What is Attachment Parenting (AP)?

The question "What is Attachment Parenting” is becoming more and more popular these days. Parents are realizing that whatever is natural, common sense and intuitive is the best for their children.

Opening your mind and heart to your child’s individual needs makes you an attached parent. So learn how to read baby’s cues and needs and rapidly respond to them.

Attachment Parenting
  • What is Attachment Parenting based on?

  • The benefits of AP  (infographic)

AP is all about what fits best you and your baby. As certain practices are common to  Attachment Parenting, like breastfeeding, holding baby (baby wearing), co-sleeping, positive discipline, these are just tools to help you attach with your baby.

What is Attachment Parenting based on?

The base for AP is attachment theory studied by psychologist John Bowlby.
According to Attachment theory, an infant instinctively seeks closeness to a secure "attachment figure." This closeness is necessary for the infant to feel safe.

Attachment parenting is based on the idea that babies learn to trust and thrive when their needs are consistently met by a caregiver early in life. Children who never experience this secure attachment early in life - they don't learn to form healthy attachments later in life. They suffer from insecurity, lack of empathy, and, in extreme cases, anger and attachment disorders.

Dr. Sears is the pediatrician who popularized Attachment Parenting. He has summarized its principles into "7 Baby B's".

What is Attachment Parenting promoting?

Attachment Parenting challenges us, as parents, to treat our children with kindness, respect and dignity, and to model in our interactions with them the way we'd like them to interact with others.

Attachment Parenting International outlined 8 principles, which should help you in your Attachment Parenting Journey.

Principles of Attachment Parenting

1.Prepare for pregnancy, birth, and parenting

In order to have a secure attachment with your child you have to connect early. Get educated and know your options about the kind of birth you want. Prepare for it accordingly.

    -  Maintain secure and happy relationship with your partner. Discuss and decide on parenting philosophies before baby arrives.
    -  Be ready to be a parent. Mentally, physically and spiritually. Mostly, i say, you have to WANT to be a parent. Love yourself, eat good, exercise.
    -  Parenting starts when baby is in the womb. They feel everything and it impacts their development. Calm yourself down, avoid stress, BE HAPPY.
    -  Attend some classes related to parenting and childbirth. They are super useful not only for good information but also for strong support.

2. Feed with love and respect

Breastfeeding meets baby’s need for optimum nutrition and physical contact.
We all know that breast milk is the most natural food we can give to our children.

But mothers who are not breastfeeding can still practice Attachment Parenting. It is suggested that parents, who bottle-feed to use “breastfeeding” patterns such as  holding your baby when feeding, talking to your baby and changing positions during the feeding.

3. Respond with sensitivity

The main principle of AP is to understand and sensitively respond to your baby’s cues, needs and emotions.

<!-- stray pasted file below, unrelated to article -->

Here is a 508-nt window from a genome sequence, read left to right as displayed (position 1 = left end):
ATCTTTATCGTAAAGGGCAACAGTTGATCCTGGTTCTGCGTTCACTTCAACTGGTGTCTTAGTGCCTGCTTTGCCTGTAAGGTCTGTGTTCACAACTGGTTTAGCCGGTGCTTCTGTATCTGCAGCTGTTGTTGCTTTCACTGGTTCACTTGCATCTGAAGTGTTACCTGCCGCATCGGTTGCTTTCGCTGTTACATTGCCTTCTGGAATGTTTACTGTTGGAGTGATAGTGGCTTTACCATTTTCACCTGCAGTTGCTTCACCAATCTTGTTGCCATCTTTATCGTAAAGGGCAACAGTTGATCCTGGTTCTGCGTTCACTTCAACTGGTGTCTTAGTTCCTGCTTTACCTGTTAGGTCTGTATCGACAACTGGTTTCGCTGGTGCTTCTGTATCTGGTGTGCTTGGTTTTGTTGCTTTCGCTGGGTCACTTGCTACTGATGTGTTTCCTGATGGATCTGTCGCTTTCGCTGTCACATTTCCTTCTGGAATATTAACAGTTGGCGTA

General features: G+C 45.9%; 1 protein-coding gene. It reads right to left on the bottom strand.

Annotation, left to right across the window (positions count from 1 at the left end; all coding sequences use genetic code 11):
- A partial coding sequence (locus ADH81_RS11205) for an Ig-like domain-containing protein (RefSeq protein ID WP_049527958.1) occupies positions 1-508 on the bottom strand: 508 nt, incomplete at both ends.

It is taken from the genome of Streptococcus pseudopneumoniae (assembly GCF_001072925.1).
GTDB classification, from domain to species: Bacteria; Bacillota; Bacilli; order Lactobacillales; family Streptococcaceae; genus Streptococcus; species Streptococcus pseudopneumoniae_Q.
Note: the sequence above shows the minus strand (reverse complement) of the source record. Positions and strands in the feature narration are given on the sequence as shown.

Babies can’t talk, so the only way they know how to show that they want or don't want something - is through crying.

   Reasons for infant crying:

  • hungry
  • tired
  • uncomfortable
  • lonely
  • stressed from too much stimulation
  • feeling and picking up on mother’s stress
  • needs to be held or laid down
  • needs skin to skin contact to feel secure
  • gas/colic
  • wet

Babies are human. They need our honest attention. Yes, they want their bottoms to be dry and their tummies full, but they also need play, live interaction, so FALL IN LOVE  with your baby and have fun.

4. Use nurturing touch and Babywear 

Baby spends 9 months in your womb. He is used to your heart rate, your body warmth, your smell and a lot of other great things. It is natural that when baby is born, he would feel best and most secure NEAR YOU.

If you don’t “wear”, be aware:

1. To hold your infant as often as possible (especially if bottle-feeding)
2. Avoid the overuse of baby devices (swings, pacifiers, jumpers)
3. Babywearing facilitates easy outings and travel
4. Babies, who receive nurturing touch through massage, holding and other forms of loving physical contact, gain weight faster, are calmer and have better intellectual and motor development.

5. Engage in night-time parenting

Every parent knows that caring for a child doesn’t end at 9 pm. To be able to respond to  baby’s nigh-time needs we have to keep them close to us. Research shows that sleeping with or near children increases the quality of sleep for mothers and reduces risk of SIDS for babies. 

SAFE co-sleeping (bed sharing) means:

1. Not smoking
2. Not using alcohol or drugs
3. Firm mattress without fluffy sheets or pillows near baby
4. Using bed extenders
5. Avoiding gaps between mattress, bed frame
6. Never leaving a baby unattended in a family bed
7. Never putting a baby to sleep on a couch or chair

6. Provide constant, loving care 

Babies need our love and care. That is their nature. By caring for them with love we form secure attachments with our children.

Separations should be kept down to a minimum, because they can have life-long effects on the infant’s long-term psychological and emotional development.

If you must leave the baby:

1. Make sure the person, who is caring for your baby is super aware of baby’s cues and needs and is able to respond to them rapidly  with sensitivity and love.

2. Communicate well with baby’s caregiver to make sure they know exactly how do you want them to care for your baby.